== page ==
David Allen built his GTD system with the understanding that life moves quickly and we can not possibly anticipate everything that is going to happen. In a recent blog post called “Is Your World Outrunning You?” he considers how we came to this point and why systems like GTD help us navigate these fast-changing times:

David Allen – Founder of GTD

There is nothing new in the world, except how frequently things are new, and the number of people having to accept and adapt consistently to that reality. The difference between your world and that of your parents is in how much less you can count on anything providing stability in your life and work, for any significant length of time. Perhaps your father and mother had to totally reconfigure their worlds two or three times in their adult life, if that. You might have to do that two or three times this year.

(Why is GTD successful?) Quite simply, the need people have to create more room in their heads, less stress in their lives, and more control over all the facets of life and work that now impinge on most all of us.

Read the rest of his article on the GTD web site.

The Zen of Bridgewater

“The traditional relationship between “leaders” and “followers” is the opposite of what I believe is needed to be most effective, and being maximally effective is the most important thing a “leader” must do.” – Ray Dalio

Although I have been a librarian for over twenty-two years, it still amazes me that certain books can have a deep impact on our view of the world and ourselves.  This is happening to me right now with a remarkable book called Principles by Ray Dalio.  

Ray Dalio founder, co-chairman and co-chief investment officer of Bridgewater Associates, has written a book that seeks to encapsulate the amazing culture that he built in his company.  Bridgewater is designed as an idea meritocracy, where seeking the truth is paramount to all else. It is believed that a culture which prizes openness and vigorous debate above authoritarian structures is the key to success.

Dalio’s views on leadership were so intriguing to me that I wrote an article to explore them deeper. The excerpt below discusses why Dalio believes that leaders should not be afraid to ask questions.

Dalio places a high premium on asking questions.  While some leaders may hesitate to ask questions out of concern that they may look ignorant or uninformed, Dalio believes that asking questions is, “necessary in order to become wise and it is a prerequisite for being strong and decisive.”  Taking it even a step further, he believes that leaders should not hesitate to seek out those who are smarter and wiser then themselves, and even let staff who are better equipped in an area take the lead.  Ego and self promotion have no place in a true meritocracy.  As Dalio states, “The objective is to have the best understanding to make the best possible leadership decisions.”

Read the entire article and let me know your thoughts on this challenging approach to leadership.

Stoic Time Management

Given the high speed of modern life, it would seem that the need for daily time management skills is a recent development. However, a look through history shows that busy people in every age were concerned about making effective use of their time.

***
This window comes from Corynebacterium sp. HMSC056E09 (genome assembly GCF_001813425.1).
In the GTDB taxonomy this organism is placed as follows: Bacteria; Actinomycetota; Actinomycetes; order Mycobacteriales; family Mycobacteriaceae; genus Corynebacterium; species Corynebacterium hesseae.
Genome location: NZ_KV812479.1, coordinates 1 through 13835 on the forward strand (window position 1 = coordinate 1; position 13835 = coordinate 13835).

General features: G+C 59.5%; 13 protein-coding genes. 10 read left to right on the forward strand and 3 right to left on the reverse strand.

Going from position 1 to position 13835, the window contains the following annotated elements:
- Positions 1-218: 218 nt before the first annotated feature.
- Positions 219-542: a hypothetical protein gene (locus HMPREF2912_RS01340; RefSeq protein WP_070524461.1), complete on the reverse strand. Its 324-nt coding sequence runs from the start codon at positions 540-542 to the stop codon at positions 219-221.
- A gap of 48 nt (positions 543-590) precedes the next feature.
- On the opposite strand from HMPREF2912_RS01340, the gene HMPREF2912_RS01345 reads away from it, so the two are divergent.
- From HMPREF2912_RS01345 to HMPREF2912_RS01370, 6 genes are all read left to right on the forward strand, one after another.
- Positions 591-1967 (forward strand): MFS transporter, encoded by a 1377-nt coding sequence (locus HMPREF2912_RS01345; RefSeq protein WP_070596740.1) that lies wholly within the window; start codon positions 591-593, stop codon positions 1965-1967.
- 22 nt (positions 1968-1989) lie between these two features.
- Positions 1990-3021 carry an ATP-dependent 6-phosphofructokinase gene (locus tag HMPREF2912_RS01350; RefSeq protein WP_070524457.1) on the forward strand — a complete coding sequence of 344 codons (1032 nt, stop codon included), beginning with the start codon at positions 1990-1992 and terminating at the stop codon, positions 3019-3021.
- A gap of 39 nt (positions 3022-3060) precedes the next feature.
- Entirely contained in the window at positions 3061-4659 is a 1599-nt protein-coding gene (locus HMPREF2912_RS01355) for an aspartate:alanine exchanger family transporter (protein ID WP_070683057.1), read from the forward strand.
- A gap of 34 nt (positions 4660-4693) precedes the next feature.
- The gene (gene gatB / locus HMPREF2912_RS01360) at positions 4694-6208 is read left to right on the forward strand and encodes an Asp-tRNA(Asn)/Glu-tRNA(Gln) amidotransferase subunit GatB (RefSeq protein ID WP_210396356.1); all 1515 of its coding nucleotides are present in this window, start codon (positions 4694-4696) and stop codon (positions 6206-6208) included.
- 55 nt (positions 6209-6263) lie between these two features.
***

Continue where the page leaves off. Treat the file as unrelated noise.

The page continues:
In Ancient Greece and Rome a simple but profound philosophy of life developed called Stoicism. An article on the Daily Stoic web site defines stoicism as this:

“The philosophy asserts that virtue (such as wisdom) is happiness and judgment should be based on behavior, rather than words. That we don’t control and cannot rely on external events, only ourselves and our responses.

Stoicism has just a few central teachings. It sets out to remind us of how unpredictable the world can be. How brief our moment of life is. How to be steadfast, and strong, and in control of yourself. And finally, that the source of our dissatisfaction lies in our impulsive dependency on our reflexive senses rather than logic.

While browsing the Daily Stoic, I came across an article on stoicism and time management. The five principles highlighted in this article show that the wisdom of the ancients still has value in our busy 21st Century society. For example:

Take Your Time On Things That Matter

Nothing great is created suddenly, any more than a bunch of grapes or a fig. If you tell me that you desire a fig, I answer you that there must be time. Let it first blossom, then bear fruit, then ripen” Epictetus, “Discourses”

Sometimes we’re forced to rush things. Maybe our boss is putting pressure on us to meet certain deadlines, or maybe it’s our own internal pressure; our own internal deadlines. We live in a fast-paced world where everything is an emergency. But if we truly wish to improve our time management skills, it’s more important that we slow down and be still.

Read more about this principle and four more on The Daily Stoic web site.

Minimalism ≠ Tidying Up

Here is a question: is tidying up your home simply about getting rid of all your unneeded belongings so that you can live with as little as possible? This approach to living is defined as minimalism.

Marie Kondo is often asked if her approach to tidying up is simply a form of minimalism. On her blog, Marie recently explained the difference between her KonMari Method and minimalism.

“Many people have equated my tidying method with minimalism, but it’s quite different. Minimalism advocates living with less; the KonMari Method™ encourages living among items you truly cherish.

The first step in my tidying method is to imagine your ideal lifestyle. For some, this vision might be to surround yourself with the bare essentials; for others, it could mean living in a home teeming with beloved art, books, collections and heirlooms.

“Joy is personal. Each individual’s ideal life – and space – will look different from the next. If minimalism is a lifestyle that sparks joy for someone, I encourage that; in the same way, if someone has determined that many items in their life spark joy, that’s okay, too!”

Marie Kondo

Read the rest of the post on the KonMari web site.